SINCE I started writing this weekly column for Best In Show Daily I feel that my contributions have tended to look at the less positive side of our hobby but this week I am able to write about an event which has been truly inspiring and which I feel a genuine sense of pride at having been involved in.
I’ve just spent the day in London with Gavin Robertson, handler of this year’s Crufts best in show winner Ch Soletrader Peek a Boo or Jilly as we have come to know her, and his wife Sara one of Jilly’s owners. We were there to distribute the money that was raised after Gavin led a 140 mile sponsored walk in June this year which became known as Jilly’s Jolly Jaunt.
The jaunt has raised a staggering £49,000 and has brought the pedigree dog world in the UK together in a way that I have never seen before. If it was a privilege to have been part of the original walk, being part of the distribution of the money filled me with a deep sense of pride.
Great Ormond Street Hospital, one of the top five specialists children’s hospitals in the world received a cheque for £29,400. When we visited the hospital to present the cheque we were given a tour of the facilities and its fair to say that we all felt very humbled by the experience. By definition the children in Great Ormond Street are all very ill but the devotion and commitment of the staff and fund raisers was inspirational and we all felt delighted to be donating such a large sum to such a worthy cause.
DogLost a charity set up ten years ago to reunite dog owners and their lost dogs benefitted to the tune of £17,150 and the Kennel Club Charitable Trust received £2,450.
The jaunt was Gavin’s brainchild. Just a few weeks after he and Petit Basset Griffon Vendéen Jilly won best in show at Crufts he came up with a scheme that has brought the pedigree dog world together in a quite remarkable way. Gavin’s idea to organize what he initially saw as a simple sponsored walk snowballed into an event which will be remembered by the world of pedigree dogs for years to come.
The 140-mile, week-long Jilly’s Jolly Jaunt from the NEC in Birmingham – scene of Gavin and Jilly’s Crufts triumph was put together in just six weeks and began on June 10 when 90-year-old doyen of the British pedigree dog scene Marion Spavin dropped the flag which saw the first group of walkers put their best feet forward. The group was led by Gavin and Amelia Siddle with Jilly and Amelia’s Pointer Flo, Sh Ch Wilchrimane Ice Maiden.
They were joined at various stages by 18 previous Crufts best in show winners, seven group winners from this year’s show, dogs of the 14 high-profile breeds and many individual supporters – including me and my Border Terrier Alfie, Dog World’s associate editor Simon Parsons with Pembroke Corgi Rufus and our marketing and events manager Adrian Marett with another PGBV Merlin.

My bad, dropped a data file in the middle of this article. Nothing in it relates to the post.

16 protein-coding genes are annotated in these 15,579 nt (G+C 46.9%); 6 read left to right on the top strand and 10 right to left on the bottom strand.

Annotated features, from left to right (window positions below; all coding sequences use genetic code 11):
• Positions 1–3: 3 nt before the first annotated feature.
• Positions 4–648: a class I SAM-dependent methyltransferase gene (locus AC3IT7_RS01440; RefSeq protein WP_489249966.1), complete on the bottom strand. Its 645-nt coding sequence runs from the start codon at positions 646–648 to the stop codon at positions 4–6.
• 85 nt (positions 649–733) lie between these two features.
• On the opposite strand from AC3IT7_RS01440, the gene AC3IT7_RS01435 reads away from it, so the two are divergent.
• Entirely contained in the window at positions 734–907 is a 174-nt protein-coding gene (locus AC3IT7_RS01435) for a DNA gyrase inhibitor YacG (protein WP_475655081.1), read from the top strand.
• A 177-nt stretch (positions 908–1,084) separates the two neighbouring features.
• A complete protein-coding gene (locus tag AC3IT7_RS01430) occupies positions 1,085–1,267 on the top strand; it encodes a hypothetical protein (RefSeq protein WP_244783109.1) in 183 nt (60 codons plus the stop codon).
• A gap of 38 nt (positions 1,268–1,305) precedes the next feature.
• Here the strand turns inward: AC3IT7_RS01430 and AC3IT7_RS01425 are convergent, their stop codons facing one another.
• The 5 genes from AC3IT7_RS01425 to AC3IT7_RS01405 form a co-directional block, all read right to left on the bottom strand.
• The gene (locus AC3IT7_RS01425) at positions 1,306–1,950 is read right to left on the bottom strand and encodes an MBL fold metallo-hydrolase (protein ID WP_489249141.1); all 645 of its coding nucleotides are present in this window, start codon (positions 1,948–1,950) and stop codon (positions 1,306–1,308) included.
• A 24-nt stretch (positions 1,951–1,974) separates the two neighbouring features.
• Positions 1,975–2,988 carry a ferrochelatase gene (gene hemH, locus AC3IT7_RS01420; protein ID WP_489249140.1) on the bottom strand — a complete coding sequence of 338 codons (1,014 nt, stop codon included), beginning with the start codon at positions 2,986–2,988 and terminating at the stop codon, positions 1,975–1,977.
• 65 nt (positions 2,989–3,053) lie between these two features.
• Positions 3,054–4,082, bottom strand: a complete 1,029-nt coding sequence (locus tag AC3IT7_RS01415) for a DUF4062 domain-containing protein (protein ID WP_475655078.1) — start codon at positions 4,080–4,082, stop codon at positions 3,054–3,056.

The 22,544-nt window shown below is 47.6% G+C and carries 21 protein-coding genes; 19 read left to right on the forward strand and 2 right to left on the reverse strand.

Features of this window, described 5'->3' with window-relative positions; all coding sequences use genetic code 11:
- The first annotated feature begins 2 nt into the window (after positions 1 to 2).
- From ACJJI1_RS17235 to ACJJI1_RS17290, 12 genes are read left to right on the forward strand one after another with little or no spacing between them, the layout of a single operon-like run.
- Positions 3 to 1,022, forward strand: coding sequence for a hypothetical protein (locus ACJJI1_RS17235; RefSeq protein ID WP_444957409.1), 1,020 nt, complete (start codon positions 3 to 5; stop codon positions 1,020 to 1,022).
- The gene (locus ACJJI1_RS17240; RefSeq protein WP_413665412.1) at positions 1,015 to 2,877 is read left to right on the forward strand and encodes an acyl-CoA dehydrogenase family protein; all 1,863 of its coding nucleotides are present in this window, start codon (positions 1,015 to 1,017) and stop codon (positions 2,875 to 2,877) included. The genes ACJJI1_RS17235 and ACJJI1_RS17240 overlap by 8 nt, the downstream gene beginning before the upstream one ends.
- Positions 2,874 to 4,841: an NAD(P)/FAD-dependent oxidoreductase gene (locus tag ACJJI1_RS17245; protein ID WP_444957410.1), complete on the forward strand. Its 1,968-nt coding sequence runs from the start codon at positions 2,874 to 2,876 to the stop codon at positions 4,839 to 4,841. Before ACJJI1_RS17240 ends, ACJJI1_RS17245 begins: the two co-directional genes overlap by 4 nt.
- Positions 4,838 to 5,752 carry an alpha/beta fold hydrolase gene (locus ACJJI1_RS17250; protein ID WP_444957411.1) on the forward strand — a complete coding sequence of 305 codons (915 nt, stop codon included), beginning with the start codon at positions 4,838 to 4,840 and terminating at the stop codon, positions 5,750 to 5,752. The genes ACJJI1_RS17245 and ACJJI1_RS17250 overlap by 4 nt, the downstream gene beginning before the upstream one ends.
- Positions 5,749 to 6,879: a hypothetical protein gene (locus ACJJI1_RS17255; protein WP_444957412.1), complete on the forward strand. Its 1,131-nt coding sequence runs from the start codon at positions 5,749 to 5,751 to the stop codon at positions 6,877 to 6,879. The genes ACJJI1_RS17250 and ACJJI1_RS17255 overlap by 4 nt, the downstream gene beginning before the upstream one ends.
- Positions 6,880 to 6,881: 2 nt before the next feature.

The walkers were grateful that the weather was kind during the week, and at each checkpoint Gavin and Amelia were greeted by a fresh set of walkers and their four-legged friends.
Every one of the breeds that have been designated ‘high-profile’ were represented on the walk along with a representative of all the breeds on the KC’s ‘vulnerable’ list. All seven of this year’s Crufts group winners were involved as well as the handlers, owners or breeders of 18 previous Crufts BIS winners, and last year’s runner-up Top Dog to Jilly, the Toy Poodle Ch Vanitonia You’ll See, also took part in the walk as well.
A Photo Gallery of the Walk can be viewed here http://www.flickr.com/photos/dkyprianou/with/9073072547/
“It was fantastic to see so many faces turn up to support us each day,” Gavin said at the time.
And throughout the five days the welfare of the dogs was paramount. When Gavin launched the idea at a lunch at the KC he announced that while Jilly would walk the lion’s share with Flo, he would also be taking their kennelmates along to relieve them for sections of the walk. But Gavin pointed out that when Jilly did miss the odd section she was not happy being left out of the limelight.
Charity was what this event was about, but a clear message was being sent out that pedigree dogs are fit for function – Bulldogs, Neapolitans, Mastiffs and Pekes were all walking freely and every step.
Walkers came from right across England, Scotland, Northern Ireland, Wales and Jersey – some leaving home in the middle of the night to join Gavin and Amelia when they set off at 8am each morning.
Alfie and I took part in the final leg of the walk on Friday through central London. I joined the walk at Hyde Park on what was a beautiful day. I genuinely felt privileged to be part of such a well-executed and successful event, and it was great to see the way the general public reacted to our dogs – after all, dogs are a pretty rare sight in central London.
My colleague Simon Parsons says: “Having been lucky enough to do a stint on Jilly’s Jaunt on the final day, I think the part that impressed me most was that so many people from so many breeds had been able to get involved. Many of these were breeds which need a bit of a boost, either suffering the indignity of being on the ‘high profile’ list, or through their lack of numbers.
“The whole event seemed to catch the imagination of the entire dog-showing community – not just in the UK but in other countries as the list of donors and sponsors indicates.”
Gavin told me today that when he first conceived the idea he thought he might manage to raise £25,000 but never in his wildest dreams could he have imagined how big and successful Jilly’s Jaunt would become.
Counting things up at the end of the week some 248,348 steps were taken between Monday and Friday, 584 miles were walked by the dogs, 17,917 calories burnt, 11 blisters treated and six dogs found themselves in the Grand Union Canal.